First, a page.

Gilly Gilly review – Cush Jumbo’s searing play about abuse let down by mundane details

Cush Jumbo and Phyllida Lloyd worked together on the latter’s all-female Shakespeare trilogy which, Jumbo has said, gave her the confidence to write her debut play, Josephine and I.

They are back together here, Lloyd as the director of Jumbo’s audio drama, which is also performed by her for this Audible Originals production. It is a monologue about the legacy of child sexual abuse and how its psychological damage is passed down so that it leaves its traumatic ripples across generations.

It is delivered with passion and rage by a grownup daughter recalling her mother’s abuse. But Jumbo’s characteristically charismatic performance cannot quite carry this play, which builds too stutteringly to its central theme. Touching on similar matter of shame and family culpability as Heidi Schreck’s What the Constitution Means to Me, it lacks the same searing power. In its structure, it leaves us wondering where it is going and then drops its bombshells too late for the subject to be satisfyingly unpacked.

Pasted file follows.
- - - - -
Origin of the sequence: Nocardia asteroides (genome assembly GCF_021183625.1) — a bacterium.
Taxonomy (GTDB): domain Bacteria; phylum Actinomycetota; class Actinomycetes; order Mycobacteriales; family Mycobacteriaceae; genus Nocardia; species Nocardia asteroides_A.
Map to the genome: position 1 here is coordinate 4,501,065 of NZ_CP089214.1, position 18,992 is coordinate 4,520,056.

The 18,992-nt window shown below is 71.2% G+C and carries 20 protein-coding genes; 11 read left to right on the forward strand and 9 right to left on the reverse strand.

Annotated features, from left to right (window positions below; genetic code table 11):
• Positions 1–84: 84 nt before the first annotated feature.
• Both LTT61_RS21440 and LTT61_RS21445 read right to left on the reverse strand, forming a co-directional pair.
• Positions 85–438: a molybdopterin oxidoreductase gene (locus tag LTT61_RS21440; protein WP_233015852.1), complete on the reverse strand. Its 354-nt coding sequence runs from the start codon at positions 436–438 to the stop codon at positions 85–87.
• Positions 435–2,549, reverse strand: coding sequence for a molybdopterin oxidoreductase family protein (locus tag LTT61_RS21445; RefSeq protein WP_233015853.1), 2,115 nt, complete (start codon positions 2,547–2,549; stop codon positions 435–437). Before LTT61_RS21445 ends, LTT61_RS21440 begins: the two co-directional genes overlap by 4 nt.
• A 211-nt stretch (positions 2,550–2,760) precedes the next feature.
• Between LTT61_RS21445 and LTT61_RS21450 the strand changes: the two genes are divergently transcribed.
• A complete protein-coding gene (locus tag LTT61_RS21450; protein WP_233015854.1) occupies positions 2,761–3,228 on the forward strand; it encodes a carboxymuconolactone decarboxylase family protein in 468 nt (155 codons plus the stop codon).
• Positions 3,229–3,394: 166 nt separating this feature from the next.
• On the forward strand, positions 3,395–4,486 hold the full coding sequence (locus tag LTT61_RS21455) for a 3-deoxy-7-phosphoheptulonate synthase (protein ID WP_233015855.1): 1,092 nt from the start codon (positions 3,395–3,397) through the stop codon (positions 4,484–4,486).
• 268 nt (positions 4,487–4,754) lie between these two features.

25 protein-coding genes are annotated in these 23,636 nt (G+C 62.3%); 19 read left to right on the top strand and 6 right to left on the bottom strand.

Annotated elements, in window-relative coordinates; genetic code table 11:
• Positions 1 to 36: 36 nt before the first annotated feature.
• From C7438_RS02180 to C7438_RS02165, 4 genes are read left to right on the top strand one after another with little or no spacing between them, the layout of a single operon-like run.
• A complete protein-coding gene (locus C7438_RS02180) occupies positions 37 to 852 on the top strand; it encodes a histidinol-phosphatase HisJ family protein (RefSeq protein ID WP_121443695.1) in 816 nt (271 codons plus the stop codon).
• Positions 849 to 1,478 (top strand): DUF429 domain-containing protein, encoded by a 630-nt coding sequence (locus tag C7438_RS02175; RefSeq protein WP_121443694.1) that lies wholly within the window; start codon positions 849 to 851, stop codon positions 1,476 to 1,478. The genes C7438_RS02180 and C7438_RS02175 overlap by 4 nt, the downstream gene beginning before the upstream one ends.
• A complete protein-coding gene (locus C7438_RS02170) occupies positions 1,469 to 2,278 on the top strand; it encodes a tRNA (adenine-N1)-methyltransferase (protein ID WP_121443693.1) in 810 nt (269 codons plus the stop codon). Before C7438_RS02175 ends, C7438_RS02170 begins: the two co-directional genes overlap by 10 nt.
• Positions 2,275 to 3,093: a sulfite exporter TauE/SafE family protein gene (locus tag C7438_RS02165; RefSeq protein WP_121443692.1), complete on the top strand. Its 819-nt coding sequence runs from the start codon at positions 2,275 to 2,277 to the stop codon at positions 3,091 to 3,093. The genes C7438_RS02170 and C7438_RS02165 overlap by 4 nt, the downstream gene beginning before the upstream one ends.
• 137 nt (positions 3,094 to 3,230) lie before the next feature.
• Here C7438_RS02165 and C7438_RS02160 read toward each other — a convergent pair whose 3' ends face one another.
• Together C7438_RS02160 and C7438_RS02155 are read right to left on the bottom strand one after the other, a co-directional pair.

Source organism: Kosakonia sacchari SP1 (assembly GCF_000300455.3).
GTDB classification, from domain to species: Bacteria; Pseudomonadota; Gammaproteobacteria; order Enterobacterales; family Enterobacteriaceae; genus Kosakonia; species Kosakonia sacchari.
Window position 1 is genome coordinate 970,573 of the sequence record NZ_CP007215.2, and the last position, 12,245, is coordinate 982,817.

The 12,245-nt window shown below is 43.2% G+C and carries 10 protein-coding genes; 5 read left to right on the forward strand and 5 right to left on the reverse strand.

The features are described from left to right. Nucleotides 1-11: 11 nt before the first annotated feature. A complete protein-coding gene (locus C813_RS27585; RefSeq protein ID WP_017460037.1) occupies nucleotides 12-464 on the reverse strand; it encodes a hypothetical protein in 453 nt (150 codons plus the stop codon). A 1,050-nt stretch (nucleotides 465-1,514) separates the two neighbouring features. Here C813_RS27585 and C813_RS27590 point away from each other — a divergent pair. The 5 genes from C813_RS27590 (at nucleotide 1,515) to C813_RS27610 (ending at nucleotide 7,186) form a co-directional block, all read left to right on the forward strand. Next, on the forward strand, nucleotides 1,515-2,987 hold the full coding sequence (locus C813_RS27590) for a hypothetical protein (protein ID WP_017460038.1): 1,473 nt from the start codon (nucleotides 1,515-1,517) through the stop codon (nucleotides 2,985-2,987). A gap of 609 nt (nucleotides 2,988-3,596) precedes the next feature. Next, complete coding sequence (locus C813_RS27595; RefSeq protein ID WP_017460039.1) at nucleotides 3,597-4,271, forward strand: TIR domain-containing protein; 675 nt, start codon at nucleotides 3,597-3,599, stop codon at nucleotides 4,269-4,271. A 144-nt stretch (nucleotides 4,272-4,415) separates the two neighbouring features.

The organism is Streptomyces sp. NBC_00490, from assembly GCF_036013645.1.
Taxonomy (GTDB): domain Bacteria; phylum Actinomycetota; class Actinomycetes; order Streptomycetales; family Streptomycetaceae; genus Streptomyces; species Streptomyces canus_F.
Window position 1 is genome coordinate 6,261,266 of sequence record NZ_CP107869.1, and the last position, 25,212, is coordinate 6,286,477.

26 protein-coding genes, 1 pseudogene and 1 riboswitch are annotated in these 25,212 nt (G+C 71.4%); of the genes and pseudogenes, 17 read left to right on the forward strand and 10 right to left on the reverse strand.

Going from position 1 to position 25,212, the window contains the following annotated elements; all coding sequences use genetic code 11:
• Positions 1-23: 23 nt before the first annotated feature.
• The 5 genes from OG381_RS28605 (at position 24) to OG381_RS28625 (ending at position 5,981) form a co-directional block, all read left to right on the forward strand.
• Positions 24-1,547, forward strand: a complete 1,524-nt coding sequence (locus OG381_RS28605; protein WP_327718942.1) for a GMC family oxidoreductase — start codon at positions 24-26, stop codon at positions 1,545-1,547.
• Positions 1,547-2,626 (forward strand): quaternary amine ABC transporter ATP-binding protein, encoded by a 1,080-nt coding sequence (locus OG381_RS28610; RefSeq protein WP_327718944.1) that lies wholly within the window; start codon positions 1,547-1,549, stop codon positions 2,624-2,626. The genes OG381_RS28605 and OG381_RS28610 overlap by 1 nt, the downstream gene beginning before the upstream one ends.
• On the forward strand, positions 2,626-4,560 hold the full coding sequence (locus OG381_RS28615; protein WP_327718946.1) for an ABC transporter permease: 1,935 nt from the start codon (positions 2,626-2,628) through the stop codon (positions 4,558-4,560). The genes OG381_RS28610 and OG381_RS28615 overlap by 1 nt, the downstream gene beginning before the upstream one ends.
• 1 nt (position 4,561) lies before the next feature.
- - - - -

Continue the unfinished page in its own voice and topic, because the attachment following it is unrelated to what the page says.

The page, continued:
It begins as Jumbo’s character struggles to let herself into her grandmother’s house. Once in, she begins leafing though a Delia Smith cookbook and making scones. It feels liked a circuitous start filled with irrelevant detail as she clatters around the kitchen, soaking a dirty bowl, reflecting on when non-stick pans were invented, reading passages from Delia’s book out aloud – with an oddly tinkly musical accompaniment every time she reads.

Finally, we get to the nub: “Delia Smith sounds like a mother should,” she says and segues into childhood memories. Performed as a direct address to her mother, the play rests almost entirely on backstory, which brings jarring exposition. “You were a psychiatric nurse, mum,” she tells her mother, and the script feels in need of finessing, especially when she comes across photographs which all too conveniently progress the backstory.

Too much mundane detail weighs down the narrative, including a family shopping list at one point. It builds a world, but it feels extraneous in a play of just over an hour long. The heart of the story is revealed around 15 minutes before the end. Then, there is a rise in pitch, intensity and horror – but it takes too long to arrive and feels like the drama is beginning just as it winds up.